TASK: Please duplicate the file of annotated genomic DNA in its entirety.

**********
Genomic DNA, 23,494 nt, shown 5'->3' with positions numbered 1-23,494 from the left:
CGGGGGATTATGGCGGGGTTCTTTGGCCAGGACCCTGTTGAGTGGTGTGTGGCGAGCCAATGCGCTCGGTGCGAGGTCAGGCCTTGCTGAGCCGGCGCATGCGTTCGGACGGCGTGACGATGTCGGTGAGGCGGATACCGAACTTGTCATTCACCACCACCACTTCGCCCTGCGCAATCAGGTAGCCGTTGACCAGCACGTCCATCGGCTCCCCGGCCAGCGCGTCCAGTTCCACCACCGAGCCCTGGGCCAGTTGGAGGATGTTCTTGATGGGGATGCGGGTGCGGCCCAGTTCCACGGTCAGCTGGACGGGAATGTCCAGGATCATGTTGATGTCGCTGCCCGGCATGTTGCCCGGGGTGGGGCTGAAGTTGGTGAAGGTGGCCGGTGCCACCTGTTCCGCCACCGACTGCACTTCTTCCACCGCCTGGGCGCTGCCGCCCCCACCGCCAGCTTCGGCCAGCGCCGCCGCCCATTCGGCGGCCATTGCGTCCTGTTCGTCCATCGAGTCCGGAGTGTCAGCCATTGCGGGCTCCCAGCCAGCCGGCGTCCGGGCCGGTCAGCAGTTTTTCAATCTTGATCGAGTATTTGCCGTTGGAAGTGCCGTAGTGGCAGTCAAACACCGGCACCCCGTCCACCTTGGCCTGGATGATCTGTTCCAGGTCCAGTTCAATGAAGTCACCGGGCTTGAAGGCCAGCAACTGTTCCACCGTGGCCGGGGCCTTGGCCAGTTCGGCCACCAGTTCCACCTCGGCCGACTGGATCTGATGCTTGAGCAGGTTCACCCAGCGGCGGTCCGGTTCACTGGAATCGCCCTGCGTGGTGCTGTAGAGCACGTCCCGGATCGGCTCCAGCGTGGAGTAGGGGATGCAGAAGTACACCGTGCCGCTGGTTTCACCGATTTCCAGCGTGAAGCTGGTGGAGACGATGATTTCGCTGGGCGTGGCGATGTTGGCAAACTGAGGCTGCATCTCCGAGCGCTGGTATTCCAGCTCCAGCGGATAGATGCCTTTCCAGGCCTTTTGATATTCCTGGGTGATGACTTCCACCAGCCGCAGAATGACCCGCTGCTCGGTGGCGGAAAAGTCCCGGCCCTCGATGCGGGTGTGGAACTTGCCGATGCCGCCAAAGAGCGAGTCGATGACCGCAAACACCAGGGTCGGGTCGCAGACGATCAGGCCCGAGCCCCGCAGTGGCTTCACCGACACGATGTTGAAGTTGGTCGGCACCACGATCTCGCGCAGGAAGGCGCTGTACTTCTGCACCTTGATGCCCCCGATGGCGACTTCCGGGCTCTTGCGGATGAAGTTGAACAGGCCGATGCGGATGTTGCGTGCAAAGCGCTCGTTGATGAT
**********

Genomic DNA, 23,494 nt, shown 5'->3' with positions numbered 1-23,494 from the left:
CGGGGGATTATGGCGGGGTTCTTTGGCCAGGACCCTGTTGAGTGGTGTGTGGCGAGCCAATGCGCTCGGTGCGAGGTCAGGCCTTGCTGAGCCGGCGCATGCGTTCGGACGGCGTGACGATGTCGGTGAGGCGGATACCGAACTTGTCATTCACCACCACCACTTCGCCCTGCGCAATCAGGTAGCCGTTGACCAGCACGTCCATCGGCTCCCCGGCCAGCGCGTCCAGTTCCACCACCGAGCCCTGGGCCAGTTGGAGGATGTTCTTGATGGGGATGCGGGTGCGGCCCAGTTCCACGGTCAGCTGGACGGGAATGTCCAGGATCATGTTGATGTCGCTGCCCGGCATGTTGCCCGGGGTGGGGCTGAAGTTGGTGAAGGTGGCCGGTGCCACCTGTTCCGCCACCGACTGCACTTCTTCCACCGCCTGGGCGCTGCCGCCCCCACCGCCAGCTTCGGCCAGCGCCGCCGCCCATTCGGCGGCCATTGCGTCCTGTTCGTCCATCGAGTCCGGAGTGTCAGCCATTGCGGGCTCCCAGCCAGCCGGCGTCCGGGCCGGTCAGCAGTTTTTCAATCTTGATCGAGTATTTGCCGTTGGAAGTGCCGTAGTGGCAGTCAAACACCGGCACCCCGTCCACCTTGGCCTGGATGATCTGTTCCAGGTCCAGTTCAATGAAGTCACCGGGCTTGAAGGCCAGCAACTGTTCCACCGTGGCCGGGGCCTTGGCCAGTTCGGCCACCAGTTCCACCTCGGCCGACTGGATCTGATGCTTGAGCAGGTTCACCCAGCGGCGGTCCGGTTCACTGGAATCGCCCTGCGTGGTGCTGTAGAGCACGTCCCGGATCGGCTCCAGCGTGGAGTAGGGGATGCAGAAGTACACCGTGCCGCTGGTTTCACCGATTTCCAGCGTGAAGCTGGTGGAGACGATGATTTCGCTGGGCGTGGCGATGTTGGCAAACTGAGGCTGCATCTCCGAGCGCTGGTATTCCAGCTCCAGCGGATAGATGCCTTTCCAGGCCTTTTGATATTCCTGGGTGATGACTTCCACCAGCCGCAGAATGACCCGCTGCTCGGTGGCGGAAAAGTCCCGGCCCTCGATGCGGGTGTGGAACTTGCCGATGCCGCCAAAGAGCGAGTCGATGACCGCAAACACCAGGGTCGGGTCGCAGACGATCAGGCCCGAGCCCCGCAGTGGCTTCACCGACACGATGTTGAAGTTGGTCGGCACCACGATCTCGCGCAGGAAGGCGCTGTACTTCTGCACCTTGATGCCCCCGATGGCGACTTCCGGGCTCTTGCGGATGAAGTTGAACAGGCCGATGCGGATGTTGCGTGCAAAGCGCTCGTTGATGAT